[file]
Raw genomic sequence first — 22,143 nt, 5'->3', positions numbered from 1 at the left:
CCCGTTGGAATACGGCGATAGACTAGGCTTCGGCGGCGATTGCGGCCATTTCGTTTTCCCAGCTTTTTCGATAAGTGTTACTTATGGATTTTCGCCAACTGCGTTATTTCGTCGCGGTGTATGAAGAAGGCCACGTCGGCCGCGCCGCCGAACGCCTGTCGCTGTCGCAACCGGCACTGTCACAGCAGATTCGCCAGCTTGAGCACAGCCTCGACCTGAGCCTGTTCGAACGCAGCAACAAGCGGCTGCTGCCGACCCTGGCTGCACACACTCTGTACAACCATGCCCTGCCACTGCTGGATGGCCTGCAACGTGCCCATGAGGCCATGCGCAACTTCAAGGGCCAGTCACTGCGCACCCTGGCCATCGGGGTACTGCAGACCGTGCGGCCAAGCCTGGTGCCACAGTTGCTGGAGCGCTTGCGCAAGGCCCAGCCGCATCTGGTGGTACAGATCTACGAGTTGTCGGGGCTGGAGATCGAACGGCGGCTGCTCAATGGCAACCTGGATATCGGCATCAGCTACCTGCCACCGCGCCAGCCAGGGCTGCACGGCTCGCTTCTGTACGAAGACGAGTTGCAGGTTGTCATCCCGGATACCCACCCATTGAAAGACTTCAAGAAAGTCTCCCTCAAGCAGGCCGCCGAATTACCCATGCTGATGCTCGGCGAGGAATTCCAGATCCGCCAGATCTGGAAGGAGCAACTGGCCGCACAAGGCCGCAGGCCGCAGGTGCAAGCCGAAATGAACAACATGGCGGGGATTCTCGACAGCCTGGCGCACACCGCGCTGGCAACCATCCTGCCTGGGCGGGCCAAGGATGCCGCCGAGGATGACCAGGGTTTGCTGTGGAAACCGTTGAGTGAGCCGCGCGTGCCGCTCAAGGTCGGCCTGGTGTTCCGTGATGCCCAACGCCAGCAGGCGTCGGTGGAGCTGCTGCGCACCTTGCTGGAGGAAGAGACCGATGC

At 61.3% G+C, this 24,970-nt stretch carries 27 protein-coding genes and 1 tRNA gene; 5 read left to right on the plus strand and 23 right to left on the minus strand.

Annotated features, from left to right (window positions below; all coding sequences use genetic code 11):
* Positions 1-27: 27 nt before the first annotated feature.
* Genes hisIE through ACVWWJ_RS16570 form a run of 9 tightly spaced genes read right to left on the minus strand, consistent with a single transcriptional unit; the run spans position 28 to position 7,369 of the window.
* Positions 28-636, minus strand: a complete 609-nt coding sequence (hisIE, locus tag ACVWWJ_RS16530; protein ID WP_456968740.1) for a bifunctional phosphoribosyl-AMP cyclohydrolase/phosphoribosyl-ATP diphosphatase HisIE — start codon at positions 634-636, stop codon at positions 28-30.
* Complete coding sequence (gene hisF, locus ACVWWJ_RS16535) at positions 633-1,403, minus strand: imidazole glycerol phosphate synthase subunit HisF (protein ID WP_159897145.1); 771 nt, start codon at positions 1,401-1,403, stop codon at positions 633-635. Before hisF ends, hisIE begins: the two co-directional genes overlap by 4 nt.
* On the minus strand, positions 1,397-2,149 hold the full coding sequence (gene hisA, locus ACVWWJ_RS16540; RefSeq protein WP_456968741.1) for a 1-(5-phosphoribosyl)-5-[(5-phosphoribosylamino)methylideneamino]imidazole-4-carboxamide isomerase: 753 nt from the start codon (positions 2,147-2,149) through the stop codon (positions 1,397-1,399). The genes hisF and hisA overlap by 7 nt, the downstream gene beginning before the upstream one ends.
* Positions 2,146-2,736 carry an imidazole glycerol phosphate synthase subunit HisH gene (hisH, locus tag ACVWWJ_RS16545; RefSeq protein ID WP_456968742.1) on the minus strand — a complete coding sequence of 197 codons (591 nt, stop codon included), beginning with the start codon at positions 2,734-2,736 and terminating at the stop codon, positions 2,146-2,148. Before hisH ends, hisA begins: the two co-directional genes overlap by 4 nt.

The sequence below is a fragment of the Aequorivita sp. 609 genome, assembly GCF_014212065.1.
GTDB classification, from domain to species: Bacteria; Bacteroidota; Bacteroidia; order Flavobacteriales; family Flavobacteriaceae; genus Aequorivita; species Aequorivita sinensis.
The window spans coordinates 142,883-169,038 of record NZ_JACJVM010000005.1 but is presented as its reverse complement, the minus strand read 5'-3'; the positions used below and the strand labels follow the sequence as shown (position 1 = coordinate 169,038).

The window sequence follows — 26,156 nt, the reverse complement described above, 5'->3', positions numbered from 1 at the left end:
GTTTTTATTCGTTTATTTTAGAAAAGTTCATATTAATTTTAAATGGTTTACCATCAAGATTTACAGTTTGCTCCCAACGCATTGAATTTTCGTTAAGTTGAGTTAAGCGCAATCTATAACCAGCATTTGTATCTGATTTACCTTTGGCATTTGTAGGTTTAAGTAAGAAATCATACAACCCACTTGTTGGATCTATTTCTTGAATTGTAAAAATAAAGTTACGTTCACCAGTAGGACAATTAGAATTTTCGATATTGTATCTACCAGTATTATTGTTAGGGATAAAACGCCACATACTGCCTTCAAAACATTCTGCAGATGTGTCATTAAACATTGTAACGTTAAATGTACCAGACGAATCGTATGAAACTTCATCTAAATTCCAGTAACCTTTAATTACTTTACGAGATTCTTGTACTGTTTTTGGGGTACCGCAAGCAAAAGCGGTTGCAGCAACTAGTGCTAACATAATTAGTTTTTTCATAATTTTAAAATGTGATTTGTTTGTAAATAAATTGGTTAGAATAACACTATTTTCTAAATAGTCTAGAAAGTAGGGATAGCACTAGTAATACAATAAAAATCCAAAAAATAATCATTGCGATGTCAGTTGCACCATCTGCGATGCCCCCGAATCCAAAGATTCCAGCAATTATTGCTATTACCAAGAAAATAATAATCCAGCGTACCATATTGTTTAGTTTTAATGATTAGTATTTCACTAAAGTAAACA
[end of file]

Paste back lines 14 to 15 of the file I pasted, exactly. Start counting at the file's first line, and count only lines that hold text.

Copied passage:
The window sequence follows — 26,156 nt, the reverse complement described above, 5'->3', positions numbered from 1 at the left end:
GTTTTTATTCGTTTATTTTAGAAAAGTTCATATTAATTTTAAATGGTTTACCATCAAGATTTACAGTTTGCTCCCAACGCATTGAATTTTCGTTAAGTTGAGTTAAGCGCAATCTATAACCAGCATTTGTATCTGATTTACCTTTGGCATTTGTAGGTTTAAGTAAGAAATCATACAACCCACTTGTTGGATCTATTTCTTGAATTGTAAAAATAAAGTTACGTTCACCAGTAGGACAATTAGAATTTTCGATATTGTATCTACCAGTATTATTGTTAGGGATAAAACGCCACATACTGCCTTCAAAACATTCTGCAGATGTGTCATTAAACATTGTAACGTTAAATGTACCAGACGAATCGTATGAAACTTCATCTAAATTCCAGTAACCTTTAATTACTTTACGAGATTCTTGTACTGTTTTTGGGGTACCGCAAGCAAAAGCGGTTGCAGCAACTAGTGCTAACATAATTAGTTTTTTCATAATTTTAAAATGTGATTTGTTTGTAAATAAATTGGTTAGAATAACACTATTTTCTAAATAGTCTAGAAAGTAGGGATAGCACTAGTAATACAATAAAAATCCAAAAAATAATCATTGCGATGTCAGTTGCACCATCTGCGATGCCCCCGAATCCAAAGATTCCAGCAATTATTGCTATTACCAAGAAAATAATAATCCAGCGTACCATATTGTTTAGTTTTAATGATTAGTATTTCACTAAAGTAAACA